GOP senator: Congress needs ‘to move on’ from Russia probe

Sen. Ron JohnsonRonald (Ron) Harold JohnsonDems to challenge Kavanaugh for White House records To solve the southern border crisis, look past the border GOP senator on revoking security clearances: 'I don't want to see this become routine' MORE (R-Wis.) said early Thursday that it’s time to “move on” from the investigation into Russia’s election interference to other issues like the debt and deficit.

During an interview with CNN’s “New Day,” Johnson said the investigation should have ended “months ago.”

“We have enormous challenges. You talked about the debt and deficit. We need to move on with those things,” Johnson told host Chris Cuomo.

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The remarks from the Wisconsin senator come after Senate Judiciary Committee Chairman Chuck GrassleyCharles (Chuck) Ernest GrassleyDems to challenge Kavanaugh for White House records 2020 hopefuls skeptical of criminal justice deal with Trump Five things to know about Bruce Ohr, the DOJ official under fire from Trump MORE (R-Iowa) said he is moving forward with legislation aimed at protecting special counsel Robert MuellerRobert Swan MuellerSasse: US should applaud choice of Mueller to lead Russia probe MORE from being fired by President TrumpDonald John TrumpArizona GOP Senate candidate defends bus tour with far-right activist Alyssa Milano protests Kavanaugh in 'Handmaid's Tale' costume Bomb in deadly Yemen school bus attack was manufactured by US firm: report MORE, despite opposition from Senate Majority Leader Mitch McConnellAddison (Mitch) Mitchell McConnellTrump stays out of Arizona's ugly and costly GOP fight Sen. Warner to introduce amendment limiting Trump’s ability to revoke security clearances The Hill's 12:30 Report MORE (R-Ky.). Mueller is investigating Moscow’s election meddling and any potential ties between Trump campaign staff members and the Kremlin.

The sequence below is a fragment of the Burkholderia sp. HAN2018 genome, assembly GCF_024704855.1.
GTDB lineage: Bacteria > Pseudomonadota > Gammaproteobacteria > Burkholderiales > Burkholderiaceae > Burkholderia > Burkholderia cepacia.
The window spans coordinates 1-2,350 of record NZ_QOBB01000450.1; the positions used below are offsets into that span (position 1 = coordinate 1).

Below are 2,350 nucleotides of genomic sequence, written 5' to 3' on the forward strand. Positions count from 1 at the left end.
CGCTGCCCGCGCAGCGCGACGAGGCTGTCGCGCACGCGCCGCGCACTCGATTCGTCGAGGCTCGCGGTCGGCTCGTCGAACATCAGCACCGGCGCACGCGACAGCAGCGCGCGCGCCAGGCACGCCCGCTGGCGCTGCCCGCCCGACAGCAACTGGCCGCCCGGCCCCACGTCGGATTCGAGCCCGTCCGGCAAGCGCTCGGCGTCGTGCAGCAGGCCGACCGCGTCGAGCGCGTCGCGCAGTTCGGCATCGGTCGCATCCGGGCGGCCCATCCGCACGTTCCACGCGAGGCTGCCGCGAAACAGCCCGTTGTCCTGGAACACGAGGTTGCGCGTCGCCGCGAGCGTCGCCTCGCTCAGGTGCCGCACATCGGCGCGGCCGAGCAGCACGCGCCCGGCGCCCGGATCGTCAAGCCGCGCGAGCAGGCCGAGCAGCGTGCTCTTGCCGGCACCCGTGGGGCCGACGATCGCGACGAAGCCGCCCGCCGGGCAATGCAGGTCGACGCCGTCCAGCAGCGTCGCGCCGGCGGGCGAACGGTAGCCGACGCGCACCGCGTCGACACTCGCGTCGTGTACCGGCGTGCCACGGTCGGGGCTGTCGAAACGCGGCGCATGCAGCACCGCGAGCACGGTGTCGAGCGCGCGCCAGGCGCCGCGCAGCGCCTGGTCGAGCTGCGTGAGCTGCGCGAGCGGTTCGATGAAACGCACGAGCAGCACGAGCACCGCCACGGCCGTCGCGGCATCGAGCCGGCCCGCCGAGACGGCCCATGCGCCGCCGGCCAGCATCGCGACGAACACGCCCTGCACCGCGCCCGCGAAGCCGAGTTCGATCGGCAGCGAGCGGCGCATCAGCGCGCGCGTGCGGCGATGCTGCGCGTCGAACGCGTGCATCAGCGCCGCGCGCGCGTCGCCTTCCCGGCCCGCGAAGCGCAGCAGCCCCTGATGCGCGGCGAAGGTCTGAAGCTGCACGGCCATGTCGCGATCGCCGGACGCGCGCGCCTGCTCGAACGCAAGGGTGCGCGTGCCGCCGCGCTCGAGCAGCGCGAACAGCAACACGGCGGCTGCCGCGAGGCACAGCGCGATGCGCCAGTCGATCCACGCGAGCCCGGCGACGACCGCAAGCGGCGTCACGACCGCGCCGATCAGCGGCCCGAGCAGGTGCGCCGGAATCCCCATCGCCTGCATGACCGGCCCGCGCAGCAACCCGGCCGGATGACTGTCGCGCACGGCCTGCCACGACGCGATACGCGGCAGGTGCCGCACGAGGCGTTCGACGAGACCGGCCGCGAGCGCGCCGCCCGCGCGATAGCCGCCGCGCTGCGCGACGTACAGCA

In addition to Mueller, two Senate panels — the Intelligence and Judiciary committees — are also conducting probes into the 2016 election interference. The House Intelligence Committee ended its investigation last month, despite protest from Democrats.

Johnson said he would like to see the special counsel probe “come to a conclusion” and expressed uncertainty over whether a bill protecting Mueller would withstand legal challenges.

“I would question the constitutionality of that type of law, but I’ll cross that bridge when it actually comes to the Senate floor, if it does,” Johnson said.

The White House said last week that Trump believes he has the power to fire the special counsel, who reports not to him but to the Justice Department.

The president tried to ease fears of such an ouster on Wednesday. 

“They’ve been saying I’m going to get rid of them for the last three months, four months, five months, and they’re still here,” Trump said from his Mar-a-Lago resort in Florida.